Story at a glance

  • Google is partnering with the Thurgood Marshall College Fund to help Black students enhance their digital skills.
  • This follows documentation that Black students enter the job market with less digital skills compared to students of other races.

A new program has been established between students at historically Black colleges and universities (HBCUs) and Google to help Black jobseekers enter the workforce with advanced digital skills.

Announced on the company's Keyword blog, the program is part of Grow with Google, an education initiative launched in 2017. It will work with the Thurgood Marshall College Fund to close existing skills gaps between Black students and other students when it comes to having the right technologically savvy skills needed to obtain careers with high-growth potential.


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“While the student bodies of HCBUs are incredibly diverse, HBCUs disproportionately serve low-income and first-generation students who may be less academically ready than their peers,” Harry L. Williams, the president of the Thurgood Marshall College Fund, wrote in the press release. 

“The Grow with Google HBCU Career Readiness Program aims to help these students by providing funding, digital skills workshops and custom jobseeker content to HBCU career centers to help students and alumni gain the tools and training needed to secure a job and excel in the workplace.”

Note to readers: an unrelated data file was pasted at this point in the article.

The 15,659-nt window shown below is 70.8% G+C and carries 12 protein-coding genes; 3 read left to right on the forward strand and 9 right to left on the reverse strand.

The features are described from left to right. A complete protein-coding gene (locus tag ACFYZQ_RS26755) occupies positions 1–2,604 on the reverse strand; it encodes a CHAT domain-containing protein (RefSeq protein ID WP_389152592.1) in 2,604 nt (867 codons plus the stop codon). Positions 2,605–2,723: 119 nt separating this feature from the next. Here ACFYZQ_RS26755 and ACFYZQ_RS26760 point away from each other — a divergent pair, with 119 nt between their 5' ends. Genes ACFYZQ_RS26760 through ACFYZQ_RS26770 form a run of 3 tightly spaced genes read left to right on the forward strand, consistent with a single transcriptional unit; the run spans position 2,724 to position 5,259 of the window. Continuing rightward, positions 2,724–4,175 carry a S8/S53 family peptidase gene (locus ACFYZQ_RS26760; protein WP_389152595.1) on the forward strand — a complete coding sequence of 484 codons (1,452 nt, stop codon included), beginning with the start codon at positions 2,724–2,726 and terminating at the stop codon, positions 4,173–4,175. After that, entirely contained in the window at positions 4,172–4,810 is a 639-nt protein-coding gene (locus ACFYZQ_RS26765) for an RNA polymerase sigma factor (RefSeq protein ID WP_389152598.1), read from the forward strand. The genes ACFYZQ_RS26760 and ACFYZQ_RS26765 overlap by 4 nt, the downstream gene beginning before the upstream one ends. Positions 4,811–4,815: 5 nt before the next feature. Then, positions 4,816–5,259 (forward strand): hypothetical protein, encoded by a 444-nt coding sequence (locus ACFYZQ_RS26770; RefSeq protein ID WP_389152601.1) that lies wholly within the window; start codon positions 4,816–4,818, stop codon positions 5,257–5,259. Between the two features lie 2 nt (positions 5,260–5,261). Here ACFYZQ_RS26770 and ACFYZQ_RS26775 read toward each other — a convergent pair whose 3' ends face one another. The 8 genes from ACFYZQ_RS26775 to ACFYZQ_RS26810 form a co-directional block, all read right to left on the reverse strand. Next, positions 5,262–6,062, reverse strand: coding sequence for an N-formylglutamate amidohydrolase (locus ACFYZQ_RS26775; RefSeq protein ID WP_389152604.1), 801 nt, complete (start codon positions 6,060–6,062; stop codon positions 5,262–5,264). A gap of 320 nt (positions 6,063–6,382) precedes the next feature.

Some of the first schools to engage with the program include Bowie State University, Virginia State University, Winston-Salem University and Southern University A&M College by January 2021. It will be available to all HBCUs by fall 2021.

The funding total amounts to $15 million, which will initially be deployed as a $1 million investment. It is a part of the company’s larger commitment to racial equality, Forbes reports

Previously, in 2013, Grow with Google worked with HBCUs and Hispanic Serving Institutions to offer introductory computer programming courses in schools. 

“We're seeing this digital transformation and acceleration occur, and so we’re making sure that the career centers within these educational institutions have the ability to immediately provide access to skills training,” Bonita Stewart, vice president of global partnerships at Google and a graduate of the Washington, D.C., based HBCU Howard University, told reporters.


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Published on Oct 19, 2020